Chevy 4.3 Vortec Head Torque Specsby Anne Davis
In 1998, GM began producing a line of engines with the name "Vortec." This line of engines, which includes the 4.3-liter V-6, creates a vortex within the engine's combustion chambers to mix the air and fuel more effectively. The 4.3-liter V-6 was the manufacturer's first available Vortec engine.
In an engine, the cylinder head, also referred to as the head, sits over the engine's cylinders on the engine block. The entire component consists of a platform that includes valves and spark plugs. Manufacturers establish torque specifications to ensure that all bolts and nuts are tightened to to the necessary and appropriate degree. Torque refers to the amount of force required to rotate an object, in this case a nut or a bolt, around an axis point or pivot.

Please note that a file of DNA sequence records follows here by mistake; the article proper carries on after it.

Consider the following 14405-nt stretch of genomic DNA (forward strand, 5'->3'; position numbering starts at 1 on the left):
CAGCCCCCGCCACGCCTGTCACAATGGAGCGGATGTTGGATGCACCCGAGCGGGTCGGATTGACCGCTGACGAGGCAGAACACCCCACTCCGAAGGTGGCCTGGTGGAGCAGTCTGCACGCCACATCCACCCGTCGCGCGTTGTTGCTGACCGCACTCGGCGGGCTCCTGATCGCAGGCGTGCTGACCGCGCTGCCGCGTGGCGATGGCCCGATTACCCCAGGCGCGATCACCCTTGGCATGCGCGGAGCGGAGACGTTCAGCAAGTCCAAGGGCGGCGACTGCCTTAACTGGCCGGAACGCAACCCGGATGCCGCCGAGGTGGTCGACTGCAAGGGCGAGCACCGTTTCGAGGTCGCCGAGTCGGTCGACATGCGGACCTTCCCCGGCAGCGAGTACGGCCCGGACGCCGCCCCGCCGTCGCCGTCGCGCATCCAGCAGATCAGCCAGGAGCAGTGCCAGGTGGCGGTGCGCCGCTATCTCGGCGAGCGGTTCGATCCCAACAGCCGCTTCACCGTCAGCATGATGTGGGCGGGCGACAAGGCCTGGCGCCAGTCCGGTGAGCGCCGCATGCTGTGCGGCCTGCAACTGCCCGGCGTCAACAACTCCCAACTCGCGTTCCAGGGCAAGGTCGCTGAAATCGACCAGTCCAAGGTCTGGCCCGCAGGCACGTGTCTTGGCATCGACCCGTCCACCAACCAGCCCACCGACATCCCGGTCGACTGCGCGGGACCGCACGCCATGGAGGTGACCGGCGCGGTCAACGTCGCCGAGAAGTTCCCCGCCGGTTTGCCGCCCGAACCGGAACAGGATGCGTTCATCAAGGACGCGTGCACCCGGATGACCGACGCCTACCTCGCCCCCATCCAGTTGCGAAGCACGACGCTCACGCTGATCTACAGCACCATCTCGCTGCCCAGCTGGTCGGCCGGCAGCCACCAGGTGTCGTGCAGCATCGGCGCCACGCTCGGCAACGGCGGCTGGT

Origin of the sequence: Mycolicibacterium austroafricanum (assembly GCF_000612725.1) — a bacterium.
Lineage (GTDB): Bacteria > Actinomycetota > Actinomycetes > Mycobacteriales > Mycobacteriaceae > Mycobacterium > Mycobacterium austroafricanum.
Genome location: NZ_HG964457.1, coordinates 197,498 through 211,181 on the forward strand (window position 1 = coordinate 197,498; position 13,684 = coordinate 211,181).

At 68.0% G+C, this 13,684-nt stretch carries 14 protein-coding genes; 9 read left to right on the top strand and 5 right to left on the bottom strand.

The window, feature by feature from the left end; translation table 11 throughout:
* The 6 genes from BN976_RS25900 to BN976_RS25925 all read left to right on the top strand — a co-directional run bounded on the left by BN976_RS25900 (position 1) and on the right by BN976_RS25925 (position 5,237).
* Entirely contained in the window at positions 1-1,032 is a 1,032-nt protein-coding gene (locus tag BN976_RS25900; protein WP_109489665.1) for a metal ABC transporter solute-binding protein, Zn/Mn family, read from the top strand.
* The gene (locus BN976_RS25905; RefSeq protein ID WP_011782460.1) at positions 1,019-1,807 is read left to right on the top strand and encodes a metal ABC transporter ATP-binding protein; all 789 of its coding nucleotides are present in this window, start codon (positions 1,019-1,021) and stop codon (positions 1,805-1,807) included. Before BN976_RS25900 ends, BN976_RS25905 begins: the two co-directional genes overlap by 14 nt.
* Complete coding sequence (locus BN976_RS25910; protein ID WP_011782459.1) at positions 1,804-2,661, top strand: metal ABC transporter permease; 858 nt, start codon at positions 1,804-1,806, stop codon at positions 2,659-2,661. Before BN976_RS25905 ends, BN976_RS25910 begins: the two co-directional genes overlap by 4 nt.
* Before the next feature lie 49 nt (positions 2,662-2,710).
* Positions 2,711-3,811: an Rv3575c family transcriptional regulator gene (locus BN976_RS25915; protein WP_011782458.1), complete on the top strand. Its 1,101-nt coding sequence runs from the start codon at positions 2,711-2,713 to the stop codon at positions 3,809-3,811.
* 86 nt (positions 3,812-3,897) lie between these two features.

In engines manufactured before 1996, the cylinder head bolts requires 65 foot-pounds of torque. In engines made during or after 1996, the cylinder head bolts 22 foot-pounds of torque. In either case, the bolts must be torqued twice.
The four inner bolts of the exhaust manifold in all 4.3L V6 engines attach to the cylinder head with 30 foot-pounds of torque, and all other bolts join with 20 foot-pounds. The intake manifold bolts require 33 foot-pounds of torque to join properly with the cylinder head.
The spark plugs require 11 foot-pounds of torque to attach to the cylinder head. The valve covers in pre-1996 engines need 7.5 foot-pounds of torque, and in 1996 and later engines, 8.83 foot-pounds.
Anne Davis writes pieces on domestic and international travel, automotive maintenance, education and health. She graduated with a Bachelor of Arts in English and history, and is pursuing graduate study in a related field.